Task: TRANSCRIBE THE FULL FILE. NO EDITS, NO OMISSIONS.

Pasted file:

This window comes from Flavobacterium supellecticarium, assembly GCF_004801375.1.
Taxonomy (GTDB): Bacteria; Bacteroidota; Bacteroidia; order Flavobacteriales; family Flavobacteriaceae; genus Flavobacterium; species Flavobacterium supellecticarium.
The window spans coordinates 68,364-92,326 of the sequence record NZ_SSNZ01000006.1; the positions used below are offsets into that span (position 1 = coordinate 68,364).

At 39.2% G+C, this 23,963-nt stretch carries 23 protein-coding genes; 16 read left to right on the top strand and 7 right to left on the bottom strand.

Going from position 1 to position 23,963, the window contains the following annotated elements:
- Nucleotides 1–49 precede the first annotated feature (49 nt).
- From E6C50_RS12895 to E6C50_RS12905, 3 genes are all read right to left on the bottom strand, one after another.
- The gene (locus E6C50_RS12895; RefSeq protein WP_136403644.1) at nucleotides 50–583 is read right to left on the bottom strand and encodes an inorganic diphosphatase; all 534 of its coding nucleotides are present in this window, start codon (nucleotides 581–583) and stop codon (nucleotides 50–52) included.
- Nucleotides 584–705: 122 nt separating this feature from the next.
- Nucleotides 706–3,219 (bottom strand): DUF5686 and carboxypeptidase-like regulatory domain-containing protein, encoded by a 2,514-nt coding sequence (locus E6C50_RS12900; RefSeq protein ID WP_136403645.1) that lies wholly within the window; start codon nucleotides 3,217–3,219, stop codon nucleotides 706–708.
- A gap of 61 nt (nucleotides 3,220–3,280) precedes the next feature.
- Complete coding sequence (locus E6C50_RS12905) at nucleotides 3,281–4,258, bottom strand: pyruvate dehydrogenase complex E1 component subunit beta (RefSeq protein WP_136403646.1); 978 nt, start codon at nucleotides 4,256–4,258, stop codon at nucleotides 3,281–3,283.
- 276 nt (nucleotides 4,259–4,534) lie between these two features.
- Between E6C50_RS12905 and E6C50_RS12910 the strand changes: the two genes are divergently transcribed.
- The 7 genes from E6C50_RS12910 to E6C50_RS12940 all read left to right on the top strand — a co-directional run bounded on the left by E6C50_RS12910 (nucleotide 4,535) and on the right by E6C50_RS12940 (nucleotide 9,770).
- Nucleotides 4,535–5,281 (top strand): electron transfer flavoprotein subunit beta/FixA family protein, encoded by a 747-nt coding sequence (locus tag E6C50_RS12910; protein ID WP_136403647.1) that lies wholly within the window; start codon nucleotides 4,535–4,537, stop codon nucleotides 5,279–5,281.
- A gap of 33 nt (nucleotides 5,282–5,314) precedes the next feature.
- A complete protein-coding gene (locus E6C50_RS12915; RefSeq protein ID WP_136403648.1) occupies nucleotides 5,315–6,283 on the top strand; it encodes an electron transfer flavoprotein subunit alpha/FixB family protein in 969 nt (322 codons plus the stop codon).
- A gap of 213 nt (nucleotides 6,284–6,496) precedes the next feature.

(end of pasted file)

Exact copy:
This window comes from Flavobacterium supellecticarium, assembly GCF_004801375.1.
Taxonomy (GTDB): Bacteria; Bacteroidota; Bacteroidia; order Flavobacteriales; family Flavobacteriaceae; genus Flavobacterium; species Flavobacterium supellecticarium.
The window spans coordinates 68,364-92,326 of the sequence record NZ_SSNZ01000006.1; the positions used below are offsets into that span (position 1 = coordinate 68,364).

At 39.2% G+C, this 23,963-nt stretch carries 23 protein-coding genes; 16 read left to right on the top strand and 7 right to left on the bottom strand.

Going from position 1 to position 23,963, the window contains the following annotated elements:
- Nucleotides 1–49 precede the first annotated feature (49 nt).
- From E6C50_RS12895 to E6C50_RS12905, 3 genes are all read right to left on the bottom strand, one after another.
- The gene (locus E6C50_RS12895; RefSeq protein WP_136403644.1) at nucleotides 50–583 is read right to left on the bottom strand and encodes an inorganic diphosphatase; all 534 of its coding nucleotides are present in this window, start codon (nucleotides 581–583) and stop codon (nucleotides 50–52) included.
- Nucleotides 584–705: 122 nt separating this feature from the next.
- Nucleotides 706–3,219 (bottom strand): DUF5686 and carboxypeptidase-like regulatory domain-containing protein, encoded by a 2,514-nt coding sequence (locus E6C50_RS12900; RefSeq protein ID WP_136403645.1) that lies wholly within the window; start codon nucleotides 3,217–3,219, stop codon nucleotides 706–708.
- A gap of 61 nt (nucleotides 3,220–3,280) precedes the next feature.
- Complete coding sequence (locus E6C50_RS12905) at nucleotides 3,281–4,258, bottom strand: pyruvate dehydrogenase complex E1 component subunit beta (RefSeq protein WP_136403646.1); 978 nt, start codon at nucleotides 4,256–4,258, stop codon at nucleotides 3,281–3,283.
- 276 nt (nucleotides 4,259–4,534) lie between these two features.
- Between E6C50_RS12905 and E6C50_RS12910 the strand changes: the two genes are divergently transcribed.
- The 7 genes from E6C50_RS12910 to E6C50_RS12940 all read left to right on the top strand — a co-directional run bounded on the left by E6C50_RS12910 (nucleotide 4,535) and on the right by E6C50_RS12940 (nucleotide 9,770).
- Nucleotides 4,535–5,281 (top strand): electron transfer flavoprotein subunit beta/FixA family protein, encoded by a 747-nt coding sequence (locus tag E6C50_RS12910; protein ID WP_136403647.1) that lies wholly within the window; start codon nucleotides 4,535–4,537, stop codon nucleotides 5,279–5,281.
- A gap of 33 nt (nucleotides 5,282–5,314) precedes the next feature.
- A complete protein-coding gene (locus E6C50_RS12915; RefSeq protein ID WP_136403648.1) occupies nucleotides 5,315–6,283 on the top strand; it encodes an electron transfer flavoprotein subunit alpha/FixB family protein in 969 nt (322 codons plus the stop codon).
- A gap of 213 nt (nucleotides 6,284–6,496) precedes the next feature.